May 4, 2016 7:48pm

    I am curious about the name of the drink as sbagliato means mistake or wrong. Any ideas?

    • May 4, 2016 8:57pm
      David Lebovitz

      According to the Spritz book, it means “mistaken” or “incorrect,” which is kind of a charming way to describe a variation : )

  • LC Smith
    May 4, 2016 8:03pm

    another option is one I had at a Jamie Oliver restaurant in Bath – made with Campari, Prosecco and fresh orange juice – light, festive and refreshing. It’s called the Milano while the one described here as Sbagliato is called an Americano there.

  • May 4, 2016 9:23pm

    David… any plans for a cocktail book of your own? I know I’m not the only one I’d buy it!

    • May 4, 2016 9:30pm

      “who’d buy it”, I meant.

      • Dan
        May 5, 2016 6:25pm

        Would buy two copies and gift one immediately!

  • May 4, 2016 9:31pm

    Sbagliato but NOT wrong. This will have to be my signature drink since I was born a stone throw away from Trieste. We love the Aperol Spritz and I’m sure this will be just as delicious. Non è sbagliato ma perfectto.

  • Stephanie Daye
    May 5, 2016 12:45am

    ahh.. negronis have a special place in my heart but i think i will definitely add this lovely-and light- aperitif to my summer drink collection! an i’m with you dave (re: any drink in your hand). I’m from the East Coast (Halifax) and we’ve been known to drink a boatload of cocktails when offered haha!

  • Carter
    May 5, 2016 1:39am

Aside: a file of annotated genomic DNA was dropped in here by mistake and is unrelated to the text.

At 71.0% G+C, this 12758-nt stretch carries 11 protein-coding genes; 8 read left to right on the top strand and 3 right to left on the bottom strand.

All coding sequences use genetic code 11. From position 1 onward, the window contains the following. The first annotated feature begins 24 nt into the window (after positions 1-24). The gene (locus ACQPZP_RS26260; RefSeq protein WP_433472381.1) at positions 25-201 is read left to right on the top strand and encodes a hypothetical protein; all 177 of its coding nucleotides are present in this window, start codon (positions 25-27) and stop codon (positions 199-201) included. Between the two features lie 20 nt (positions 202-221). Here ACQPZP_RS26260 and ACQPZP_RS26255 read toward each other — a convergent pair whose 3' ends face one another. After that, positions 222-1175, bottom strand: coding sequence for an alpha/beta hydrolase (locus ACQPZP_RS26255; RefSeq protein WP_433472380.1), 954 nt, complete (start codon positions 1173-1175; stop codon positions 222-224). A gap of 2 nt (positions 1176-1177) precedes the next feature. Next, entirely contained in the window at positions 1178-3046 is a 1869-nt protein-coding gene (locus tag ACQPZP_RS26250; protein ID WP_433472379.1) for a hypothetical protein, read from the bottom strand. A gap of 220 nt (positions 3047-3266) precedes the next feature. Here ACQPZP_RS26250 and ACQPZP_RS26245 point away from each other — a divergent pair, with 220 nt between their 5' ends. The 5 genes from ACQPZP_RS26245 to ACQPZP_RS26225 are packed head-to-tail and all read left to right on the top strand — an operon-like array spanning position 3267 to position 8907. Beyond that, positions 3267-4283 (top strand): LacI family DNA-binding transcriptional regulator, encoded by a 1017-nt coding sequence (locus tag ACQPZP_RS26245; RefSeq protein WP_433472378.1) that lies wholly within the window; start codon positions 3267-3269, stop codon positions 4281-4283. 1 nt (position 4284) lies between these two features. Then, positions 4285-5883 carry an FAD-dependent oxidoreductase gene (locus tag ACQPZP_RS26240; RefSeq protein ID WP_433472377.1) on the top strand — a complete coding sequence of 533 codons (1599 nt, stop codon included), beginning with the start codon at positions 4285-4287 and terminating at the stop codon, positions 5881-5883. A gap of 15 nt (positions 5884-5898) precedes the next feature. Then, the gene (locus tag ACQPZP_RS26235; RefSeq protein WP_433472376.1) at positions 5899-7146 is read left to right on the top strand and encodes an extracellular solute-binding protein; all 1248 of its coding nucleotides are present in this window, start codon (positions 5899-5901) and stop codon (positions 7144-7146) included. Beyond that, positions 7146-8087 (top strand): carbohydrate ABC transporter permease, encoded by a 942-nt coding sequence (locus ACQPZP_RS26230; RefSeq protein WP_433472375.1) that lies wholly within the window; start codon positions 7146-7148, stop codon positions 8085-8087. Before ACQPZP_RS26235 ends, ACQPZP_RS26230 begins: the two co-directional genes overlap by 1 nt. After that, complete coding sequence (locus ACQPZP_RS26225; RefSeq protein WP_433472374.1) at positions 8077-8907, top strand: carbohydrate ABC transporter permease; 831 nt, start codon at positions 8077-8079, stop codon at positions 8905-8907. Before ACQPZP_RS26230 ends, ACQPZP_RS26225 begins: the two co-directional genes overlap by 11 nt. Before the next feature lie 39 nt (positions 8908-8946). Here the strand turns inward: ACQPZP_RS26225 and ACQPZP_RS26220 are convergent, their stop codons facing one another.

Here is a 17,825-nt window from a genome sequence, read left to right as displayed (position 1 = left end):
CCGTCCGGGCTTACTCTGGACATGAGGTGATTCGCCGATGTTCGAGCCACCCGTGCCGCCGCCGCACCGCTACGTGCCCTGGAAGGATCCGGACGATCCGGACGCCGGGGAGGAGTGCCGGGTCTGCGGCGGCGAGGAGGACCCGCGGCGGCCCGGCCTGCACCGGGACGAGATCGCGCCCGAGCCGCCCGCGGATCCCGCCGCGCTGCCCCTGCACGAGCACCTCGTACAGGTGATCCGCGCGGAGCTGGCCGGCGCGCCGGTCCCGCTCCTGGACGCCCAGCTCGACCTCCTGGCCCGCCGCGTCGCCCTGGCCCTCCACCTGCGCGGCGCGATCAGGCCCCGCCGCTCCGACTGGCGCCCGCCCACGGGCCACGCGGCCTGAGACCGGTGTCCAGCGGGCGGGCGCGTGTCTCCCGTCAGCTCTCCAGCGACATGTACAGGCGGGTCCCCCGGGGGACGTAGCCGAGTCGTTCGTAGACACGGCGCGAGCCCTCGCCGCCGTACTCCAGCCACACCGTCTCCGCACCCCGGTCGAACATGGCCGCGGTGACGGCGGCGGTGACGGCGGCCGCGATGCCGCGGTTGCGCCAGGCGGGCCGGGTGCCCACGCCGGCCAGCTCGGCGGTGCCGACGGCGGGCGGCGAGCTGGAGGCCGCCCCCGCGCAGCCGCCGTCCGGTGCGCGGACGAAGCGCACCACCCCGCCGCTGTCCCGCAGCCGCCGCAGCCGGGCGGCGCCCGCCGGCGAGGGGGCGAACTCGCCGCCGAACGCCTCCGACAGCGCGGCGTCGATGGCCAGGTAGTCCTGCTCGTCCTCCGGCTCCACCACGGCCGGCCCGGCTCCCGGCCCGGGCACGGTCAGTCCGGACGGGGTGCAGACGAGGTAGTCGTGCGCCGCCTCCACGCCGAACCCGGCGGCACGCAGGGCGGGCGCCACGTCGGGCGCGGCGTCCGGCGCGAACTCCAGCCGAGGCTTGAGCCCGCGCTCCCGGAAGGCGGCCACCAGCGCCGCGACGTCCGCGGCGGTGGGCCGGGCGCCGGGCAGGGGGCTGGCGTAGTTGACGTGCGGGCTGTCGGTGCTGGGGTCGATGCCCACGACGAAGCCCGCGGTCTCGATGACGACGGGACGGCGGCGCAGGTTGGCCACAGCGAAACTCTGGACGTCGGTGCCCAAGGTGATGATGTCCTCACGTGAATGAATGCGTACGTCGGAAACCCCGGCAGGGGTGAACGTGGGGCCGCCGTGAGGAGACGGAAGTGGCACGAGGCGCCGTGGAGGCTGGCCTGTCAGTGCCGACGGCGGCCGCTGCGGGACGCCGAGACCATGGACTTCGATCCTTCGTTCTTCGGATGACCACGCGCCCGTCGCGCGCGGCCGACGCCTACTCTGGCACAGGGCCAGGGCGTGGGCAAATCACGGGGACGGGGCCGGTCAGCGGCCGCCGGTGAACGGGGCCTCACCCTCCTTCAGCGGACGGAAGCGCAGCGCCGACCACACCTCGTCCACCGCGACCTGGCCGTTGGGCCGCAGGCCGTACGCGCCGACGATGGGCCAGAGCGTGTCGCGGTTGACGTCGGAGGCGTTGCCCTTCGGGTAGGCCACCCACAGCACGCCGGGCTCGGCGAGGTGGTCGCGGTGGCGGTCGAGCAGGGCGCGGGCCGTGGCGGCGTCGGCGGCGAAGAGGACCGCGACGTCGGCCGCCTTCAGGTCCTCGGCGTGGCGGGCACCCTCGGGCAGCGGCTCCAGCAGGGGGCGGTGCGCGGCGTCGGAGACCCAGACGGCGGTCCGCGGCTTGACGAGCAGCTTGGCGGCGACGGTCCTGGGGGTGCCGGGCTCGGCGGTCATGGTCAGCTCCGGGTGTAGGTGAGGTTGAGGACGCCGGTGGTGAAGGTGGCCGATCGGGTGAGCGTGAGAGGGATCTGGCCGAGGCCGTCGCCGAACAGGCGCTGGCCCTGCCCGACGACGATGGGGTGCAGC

So an Americano, but with Prosecco in place of club soda.

  • Freddy
    May 5, 2016 7:27am

    I swear that I moments before reading your blog I poured a little Italian vermouth (Carpano Antica Formula) into a pedestrian Prosecco to zip it up. I was pleased with “my discovery” and proud for about 2 minutes.

    A coincidence? I think not. ;)

    Cheers

  • ron shapley
    May 5, 2016 2:30pm

    Dave……A stupid question from a typically non-imbiber but sweet vermouth or dry vermouth ??

  • Carol
    May 5, 2016 2:54pm

    I have recently moved to Mallorca, Spain and have discovered Aperol which is very similar, we have it with Cava and orange rind and lots of ice….delish!!

  • Dan
    May 5, 2016 6:24pm

    Negroni happens to be my favorite cocktail, so now I really want to try this one. I wonder if a dash of flavouring bitters would compensate for a uninteresting choice of Vermouth, as I find it does in a negroni. And if you thought the Vermouth variety was lacking in Paris, try Sweden.

  • Deborah
    May 5, 2016 9:30pm

    David, apologies for being off topic: I substituted a one lb daikon radish for the turnip in your Sept 2012 pickle recipe and added just a bit to your Feb 2008 KimChee–Heaven! Wanted to say thanks!
    Love those archives!

  • Anne
    May 6, 2016 10:30pm

    I’m relieved – I thought I was the only one who always chugs their drinks… I’ve never understood other people’s restraint! This looks and sounds great – will definitely try it.

  • Tunie
    May 9, 2016 10:45am

    Just what I’ve been searching for! This is going with me to the beach in a thermos! I’ve been looking for an alternative to beer for the cooler and this sounds perfect!! Light voltage, but still capable of facilitating relaxation, and sooo much more grown up. Thank you so much!

  • Gail
    May 28, 2016 1:26am

    The Cappelletti is wonderful. Another recipe is to float a blood orange in a glass of Prosecco and a tad of Cappelletti. Beautiful color – Thanks to the Shed in Healdsburg, CA USA.